The protests kicked off what organizers predict will be a “summer of rage” ignited by the May 2 disclosure of a draft opinion showing the court’s conservative majority ready to reverse the 1973 ruling that established a woman’s constitutional right to terminate her pregnancy.
The court’s final ruling, which could return the power to ban abortion to state legislatures, is expected in June. About half of the 50 states are poised to ban or severely restrict abortion almost immediately should Roe be struck down. read more
“If you can’t choose whether you want to have a baby, if that’s not a fundamental right, then I don’t know what is,” said Brita Van Rossum, 62, a landscape designer who traveled from suburban Philadelphia to join the abortion-rights rally in the nation’s capital, her first ever.
Haven’t heard as much about this in the news. Here’s some info from the NYTIMES:
A year of conflict in Ethiopia, Africa’s second most populous country and a linchpin of regional security, has left thousands dead, forced more than two million people from their homes and pushed parts of the country into famine-like conditions.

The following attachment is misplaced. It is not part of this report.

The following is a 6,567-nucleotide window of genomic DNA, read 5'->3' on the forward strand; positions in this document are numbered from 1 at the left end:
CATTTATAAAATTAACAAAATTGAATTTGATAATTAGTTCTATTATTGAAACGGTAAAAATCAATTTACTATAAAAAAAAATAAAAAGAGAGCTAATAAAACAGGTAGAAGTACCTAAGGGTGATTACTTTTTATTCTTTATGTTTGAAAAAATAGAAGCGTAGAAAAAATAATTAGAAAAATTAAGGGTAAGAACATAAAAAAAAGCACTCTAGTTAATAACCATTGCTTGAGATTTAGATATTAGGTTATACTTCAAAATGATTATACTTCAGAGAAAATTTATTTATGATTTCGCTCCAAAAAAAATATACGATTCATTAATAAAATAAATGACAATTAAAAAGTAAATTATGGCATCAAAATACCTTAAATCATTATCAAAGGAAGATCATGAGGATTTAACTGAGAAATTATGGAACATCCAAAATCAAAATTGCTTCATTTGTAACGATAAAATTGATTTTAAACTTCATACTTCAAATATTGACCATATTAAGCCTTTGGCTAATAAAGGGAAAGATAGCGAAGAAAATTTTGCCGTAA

Forces under Prime Minister Abiy Ahmed — the Ethiopian military, ethnic militias and troops from neighboring Eritrea — are fighting to oust the Tigray People’s Liberation Front, or T.P.L.F., from its stronghold in the northern region of Tigray.
The tide of the civil war has fluctuated wildly. The government teetered in early November when fighters from Tigray surged south toward the capital, Addis Ababa, forcing Mr. Abiy to declare a state of emergency. Foreigners fled the country and the government detained thousands of civilians from the Tigrayan ethnic group.